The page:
• Delayed Explosion: The "dud" bombs in Super Bomberman. Rarely, bombs would fizzle out partway through their fuses and not explode when they were supposed to. If they weren't set off by something else, the bombs would eventually reset themselves with a longer fuse before finally exploding.
  • Destroyable Items: Practically all games.
  • Double Knockout: Mass-mutual KOs are common in multiplayer, due to the hectic pace of battle.
  • Early Installment Weirdness: The series isn't internally consistent with its primary setting. In particular, Super Bomberman 3 is the first named appearance of Bomber Nebula, yet it still depicts Earth (despite the game it was based on debuting Planet Bomber). By Super Bomberman 5, Planet Bomber was given a new appearance and suddenly replaced Earth as Bomberman's home.
  • Heel–Face Turn: Black Bomberman had spent three games before as the antagonist, but by Super Bomberman he's gone through this.
    • Plasma Bomber almost did in Super Bomberman 2.
  • Expy: Four of the World Bombers from Super Bomberman 3 could be this to the World Bombers from Super Bomberman: Panic Bomber W:
    • Raster-Bomber: Mexican Bomber
    • Metal-Bomber: Metal Bomber (?)
    • Bom-Gunman: Bomber Kid
    • Animal-Bomber: Bomber Uhho
  • Everything's Better with Dinosaurs: Different dinosaurs show up early on in Super Bomberman 4 as generic enemies... until you blow them up and they turn back into eggs. The first one you walk over hatches back into the same dinosaur and gives you a ride, while any extra ones follow you around like Yoshi eggs.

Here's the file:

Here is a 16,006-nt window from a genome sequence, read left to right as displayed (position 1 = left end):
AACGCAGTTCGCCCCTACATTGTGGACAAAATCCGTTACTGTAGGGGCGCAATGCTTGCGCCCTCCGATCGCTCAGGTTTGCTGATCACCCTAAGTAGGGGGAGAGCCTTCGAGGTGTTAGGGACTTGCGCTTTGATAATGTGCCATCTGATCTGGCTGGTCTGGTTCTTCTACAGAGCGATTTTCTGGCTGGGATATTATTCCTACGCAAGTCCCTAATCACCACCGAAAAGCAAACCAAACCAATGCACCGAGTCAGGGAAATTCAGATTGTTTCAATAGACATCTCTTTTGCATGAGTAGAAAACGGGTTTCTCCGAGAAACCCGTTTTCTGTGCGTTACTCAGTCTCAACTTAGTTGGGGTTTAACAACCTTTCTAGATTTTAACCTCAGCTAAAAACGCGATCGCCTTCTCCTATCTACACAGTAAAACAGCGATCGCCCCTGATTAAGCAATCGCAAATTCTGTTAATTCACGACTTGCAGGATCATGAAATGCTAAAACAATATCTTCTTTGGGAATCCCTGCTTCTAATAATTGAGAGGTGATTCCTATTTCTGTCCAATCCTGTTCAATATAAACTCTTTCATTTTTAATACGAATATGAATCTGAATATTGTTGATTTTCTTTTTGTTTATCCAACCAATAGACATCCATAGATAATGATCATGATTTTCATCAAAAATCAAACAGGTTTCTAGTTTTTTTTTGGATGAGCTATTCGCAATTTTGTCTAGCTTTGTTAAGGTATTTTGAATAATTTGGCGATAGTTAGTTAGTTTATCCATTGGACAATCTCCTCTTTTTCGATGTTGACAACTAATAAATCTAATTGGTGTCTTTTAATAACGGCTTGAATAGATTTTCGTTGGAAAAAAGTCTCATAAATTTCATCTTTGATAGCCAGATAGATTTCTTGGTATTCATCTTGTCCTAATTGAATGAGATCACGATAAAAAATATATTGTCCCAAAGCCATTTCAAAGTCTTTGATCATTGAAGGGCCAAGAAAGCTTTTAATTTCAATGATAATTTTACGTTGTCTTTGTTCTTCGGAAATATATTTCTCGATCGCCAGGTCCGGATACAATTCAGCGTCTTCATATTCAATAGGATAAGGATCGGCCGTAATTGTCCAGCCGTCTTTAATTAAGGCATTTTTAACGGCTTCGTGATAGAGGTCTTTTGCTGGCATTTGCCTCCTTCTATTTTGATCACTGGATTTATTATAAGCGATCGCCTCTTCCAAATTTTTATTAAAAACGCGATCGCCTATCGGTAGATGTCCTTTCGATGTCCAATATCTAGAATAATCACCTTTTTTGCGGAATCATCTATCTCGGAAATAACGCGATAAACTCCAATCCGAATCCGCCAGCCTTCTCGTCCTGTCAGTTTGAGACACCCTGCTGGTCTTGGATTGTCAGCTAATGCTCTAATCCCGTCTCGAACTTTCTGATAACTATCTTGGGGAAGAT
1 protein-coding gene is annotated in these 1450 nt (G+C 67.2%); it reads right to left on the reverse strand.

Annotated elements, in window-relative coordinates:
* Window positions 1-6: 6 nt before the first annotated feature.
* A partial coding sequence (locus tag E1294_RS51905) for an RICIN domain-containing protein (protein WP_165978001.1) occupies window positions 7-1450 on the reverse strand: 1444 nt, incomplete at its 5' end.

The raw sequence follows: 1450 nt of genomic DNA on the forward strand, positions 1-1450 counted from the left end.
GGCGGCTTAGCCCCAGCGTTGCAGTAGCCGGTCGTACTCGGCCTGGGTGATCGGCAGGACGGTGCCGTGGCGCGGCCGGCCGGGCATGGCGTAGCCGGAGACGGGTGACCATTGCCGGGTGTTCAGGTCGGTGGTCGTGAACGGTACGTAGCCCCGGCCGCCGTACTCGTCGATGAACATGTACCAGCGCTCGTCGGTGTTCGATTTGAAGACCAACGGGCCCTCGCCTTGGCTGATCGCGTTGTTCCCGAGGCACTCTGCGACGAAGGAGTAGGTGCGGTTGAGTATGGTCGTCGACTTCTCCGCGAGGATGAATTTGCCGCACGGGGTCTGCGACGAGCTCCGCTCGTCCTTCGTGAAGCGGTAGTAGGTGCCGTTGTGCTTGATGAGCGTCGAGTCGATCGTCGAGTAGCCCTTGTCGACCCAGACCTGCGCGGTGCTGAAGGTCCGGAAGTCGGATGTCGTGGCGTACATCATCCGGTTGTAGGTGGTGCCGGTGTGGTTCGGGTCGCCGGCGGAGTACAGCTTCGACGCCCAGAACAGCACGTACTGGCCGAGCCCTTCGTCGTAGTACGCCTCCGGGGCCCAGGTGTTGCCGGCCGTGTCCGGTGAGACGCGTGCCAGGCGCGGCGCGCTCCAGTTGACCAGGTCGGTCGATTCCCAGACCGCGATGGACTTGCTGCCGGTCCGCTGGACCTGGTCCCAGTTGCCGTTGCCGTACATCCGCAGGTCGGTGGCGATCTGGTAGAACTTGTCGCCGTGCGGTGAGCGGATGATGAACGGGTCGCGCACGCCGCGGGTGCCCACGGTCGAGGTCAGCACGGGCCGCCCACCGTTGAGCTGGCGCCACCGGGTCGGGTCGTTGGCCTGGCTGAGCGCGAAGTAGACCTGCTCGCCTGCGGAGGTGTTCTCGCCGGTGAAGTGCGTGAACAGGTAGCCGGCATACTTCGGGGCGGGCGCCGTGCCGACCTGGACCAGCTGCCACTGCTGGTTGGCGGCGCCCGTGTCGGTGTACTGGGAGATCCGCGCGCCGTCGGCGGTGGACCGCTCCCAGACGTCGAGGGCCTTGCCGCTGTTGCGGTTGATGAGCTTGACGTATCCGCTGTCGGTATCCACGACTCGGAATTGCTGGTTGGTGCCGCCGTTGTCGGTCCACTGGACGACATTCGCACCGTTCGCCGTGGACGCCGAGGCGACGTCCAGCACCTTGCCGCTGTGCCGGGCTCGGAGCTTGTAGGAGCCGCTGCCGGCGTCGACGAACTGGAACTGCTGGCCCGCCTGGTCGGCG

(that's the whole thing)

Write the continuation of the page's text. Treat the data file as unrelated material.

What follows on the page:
• Fake Difficulty: 5-1 (actually the only stage in 5-X) in the first game. A chain of fights against Mecha Bombers, it will PROBABLY kill you at least once. Not by anything the bombers do, necessarily, but by virtue of running out of time without any time pickups to be had. Kiss your Remote Bombs goodbye, and it's not even your fault. Probably.
  • Five-Bad Band: The Five Dastardly Bombers:
  • Lethal Lava Land: Achi Achi Star / Firestorm in Super Bomberman 3.
  • Mercy Invincibility: A very generous amount is given to you at the beginning of every stage in the first Super Bomberman game, so much that a trick could be used to take advantage of it. Lay a bomb, and wait for it to explode, then keep tapping the A button to lay more bombs which will immediately explode because they are within an explosion. Walk around the stage while doing this and you can get a very nice head start.
    • Super Bomberman 5 also starts you with invincibility, although a much smaller amount. The other three games don't start you with invincibility.
  • Mirror Boss: Mecha Bombers in Super Bomberman, along with other on-foot bomber bosses in the sequels.
  • Mutually Exclusive Powerups: The piercing bombs and the manually thrown bombs.
    • Super Bomberman 5 also has Land Mines and Pursuing Bombs. Even though Pro Action Replay codes could let you combine Piercing and Remote, those other two still won't stack with Remote.
    • Also, if a game has both Bomb Kick and Bomb Walk abilities (again, SB5), they may not be able to overlap either.
    • The first Super Bomberman averts this by letting you have both piercing (colored red instead of having spikes like in later games) and remote bombs at the same time without cheats. They'll just be red remote bombs, and have both powers at once.